Lastly was the turn of Purdie Property Maintenance to help us attach our van sides to the soapbox and put in the floor. Literally done in less than afternoon’s work Peter’s team had us all set and ready to rock and roll, all that was left for the big day was for Archie to finish our bespoke bubble wrap suits!
After a good few months of working on and off this little project, race day was finally here! I have to admit, we were all a little worried when we arrived and found out we were the only 3 wheeler team entered, and everyone else had 4 wheels. However, we all had faith in our little soapbox and were more than eager to show what it could do.
Having walked the course we were confident we’d complete it in good time. The only issues we anticipated would be landing the jumps straight, and the force when you hit you the ground after coming off the start ramp. We were right to be worried about the start ramp as quite few teams made it down the ramp only to hit the road and have their wheels splayed apart, or in some cases buckled or cracked.
After a lengthy wait on some ambulances returning to their posts (Get well soon Mrs Deadpool!) we were up next. After a very hard push from Stu, Stevo and Andy, myself and Iain were thrust down the course faster than we had gone in testing, and probably faster than any 3 wheeled soapbox had gone before! The initial hit off the ramp onto the road wasn’t as bad as we’d anticiapted but coming off both jumps was pretty hairy! On all the runs we tried to pull the front wheel up so that we could land rear first and touch down like a plane, but in practice this didn’t really work and we had to endure a pretty solid impact off the jumps.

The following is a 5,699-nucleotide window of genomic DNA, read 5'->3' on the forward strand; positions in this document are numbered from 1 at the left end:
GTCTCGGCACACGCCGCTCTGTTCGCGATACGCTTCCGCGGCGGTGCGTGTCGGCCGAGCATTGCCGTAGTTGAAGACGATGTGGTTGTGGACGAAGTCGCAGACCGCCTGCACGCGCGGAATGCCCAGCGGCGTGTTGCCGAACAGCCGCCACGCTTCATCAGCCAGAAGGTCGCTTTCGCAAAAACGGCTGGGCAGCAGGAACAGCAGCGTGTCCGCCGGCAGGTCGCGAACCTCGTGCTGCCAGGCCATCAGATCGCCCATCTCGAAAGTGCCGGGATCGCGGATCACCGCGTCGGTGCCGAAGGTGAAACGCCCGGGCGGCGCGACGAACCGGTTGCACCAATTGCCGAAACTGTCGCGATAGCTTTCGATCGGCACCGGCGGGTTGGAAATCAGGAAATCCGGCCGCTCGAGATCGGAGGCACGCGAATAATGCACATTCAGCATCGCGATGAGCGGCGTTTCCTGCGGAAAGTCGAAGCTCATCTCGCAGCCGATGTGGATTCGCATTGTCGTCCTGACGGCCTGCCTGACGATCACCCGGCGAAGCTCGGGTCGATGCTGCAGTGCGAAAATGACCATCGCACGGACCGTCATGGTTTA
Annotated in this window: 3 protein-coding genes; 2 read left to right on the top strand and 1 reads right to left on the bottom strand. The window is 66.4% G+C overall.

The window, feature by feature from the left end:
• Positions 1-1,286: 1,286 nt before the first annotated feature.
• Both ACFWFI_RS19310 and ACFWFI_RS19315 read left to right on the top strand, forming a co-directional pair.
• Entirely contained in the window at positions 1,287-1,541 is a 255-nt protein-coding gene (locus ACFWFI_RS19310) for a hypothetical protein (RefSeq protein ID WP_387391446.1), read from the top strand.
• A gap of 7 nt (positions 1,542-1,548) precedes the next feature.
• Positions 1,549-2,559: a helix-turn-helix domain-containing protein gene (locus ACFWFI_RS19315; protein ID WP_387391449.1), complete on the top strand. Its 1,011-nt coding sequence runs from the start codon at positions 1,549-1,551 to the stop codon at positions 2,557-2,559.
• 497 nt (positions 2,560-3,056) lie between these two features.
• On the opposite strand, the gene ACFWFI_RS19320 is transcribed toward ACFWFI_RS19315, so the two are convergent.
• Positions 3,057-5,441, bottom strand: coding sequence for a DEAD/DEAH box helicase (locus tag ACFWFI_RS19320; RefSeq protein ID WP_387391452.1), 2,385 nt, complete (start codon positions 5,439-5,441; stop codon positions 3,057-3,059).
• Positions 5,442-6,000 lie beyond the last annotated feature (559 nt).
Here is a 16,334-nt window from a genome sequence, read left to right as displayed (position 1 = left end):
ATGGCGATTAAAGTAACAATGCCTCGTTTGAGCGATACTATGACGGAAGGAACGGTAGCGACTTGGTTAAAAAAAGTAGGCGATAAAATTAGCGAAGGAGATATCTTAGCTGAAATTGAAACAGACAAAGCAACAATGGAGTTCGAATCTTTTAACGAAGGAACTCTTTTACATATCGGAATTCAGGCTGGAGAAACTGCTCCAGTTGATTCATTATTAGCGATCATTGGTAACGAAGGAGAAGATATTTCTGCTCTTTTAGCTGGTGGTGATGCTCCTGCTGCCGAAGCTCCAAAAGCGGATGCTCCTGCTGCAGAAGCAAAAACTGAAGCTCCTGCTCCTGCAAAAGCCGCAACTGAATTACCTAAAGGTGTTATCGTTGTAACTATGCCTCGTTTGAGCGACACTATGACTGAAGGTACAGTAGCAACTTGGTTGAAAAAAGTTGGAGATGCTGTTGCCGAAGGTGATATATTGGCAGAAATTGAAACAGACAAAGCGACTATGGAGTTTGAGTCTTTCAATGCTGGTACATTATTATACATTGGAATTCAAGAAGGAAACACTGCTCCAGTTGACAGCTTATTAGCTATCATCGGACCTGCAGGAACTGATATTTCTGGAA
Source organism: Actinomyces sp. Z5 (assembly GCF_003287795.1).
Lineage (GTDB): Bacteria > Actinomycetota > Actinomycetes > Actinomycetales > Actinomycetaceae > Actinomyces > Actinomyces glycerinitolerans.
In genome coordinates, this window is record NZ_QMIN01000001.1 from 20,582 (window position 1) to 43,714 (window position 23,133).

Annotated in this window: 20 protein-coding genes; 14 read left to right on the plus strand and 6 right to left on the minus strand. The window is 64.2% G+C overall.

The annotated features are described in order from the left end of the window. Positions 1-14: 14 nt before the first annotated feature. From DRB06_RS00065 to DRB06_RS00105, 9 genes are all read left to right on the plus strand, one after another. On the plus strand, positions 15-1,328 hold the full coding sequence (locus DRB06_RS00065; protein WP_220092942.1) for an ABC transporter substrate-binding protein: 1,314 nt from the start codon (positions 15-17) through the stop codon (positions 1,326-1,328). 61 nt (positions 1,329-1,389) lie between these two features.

The first run went almost perfectly and we were very happy with the way it ran and quietly confident we could go faster. Iain took the controls for the second run in slightly wetter conditions, and although we were starting to drift it in the rain, stopping over the finish line proved a little more difficult as Iain pitched the nose in and we graciously flipped the soapbox on it’s side and slid to a stop. Fortunately our bubble wrap suits gave us an added layer of protection!
Luckily we only suffered some cosmetic damage in the second run and we were cleared to go for a final run. Unfortunately the rain had gotten a lot worse since the last run and the course was pretty slick, particularly over the finish line! We tanked it down for our third and last run, drifting it out of each corner, but as I applied the brakes over the finish line nothing really happened. Rather than go head first into the hay bales I thought it best to broadside it and go into the bales sideways. The plan worked and although we broke the spindle on one wheel as we hit the bales, the soapbox threw us both clear and into some nice soft bales of hay.
I’m pretty sure were were top 5 out of 36 teams in terms of speed. Although we didn’t get into the top 3 we were awarded 1st place for Best Design! Thanks again to Livingston Round Table for all their hard work and time, we hope there will be one next year and everyone at Purdie Worldwide looks forward to entering again! Special thanks to Kelly Roberts for videos of our runs (our go-pro ran out of battery!) and Liam Thompson and Andrew Lambie for the pictures! We’re really looking forward to 2020, and although we won the award for Best Design, we’re aiming for the fastest time down the hill for next year!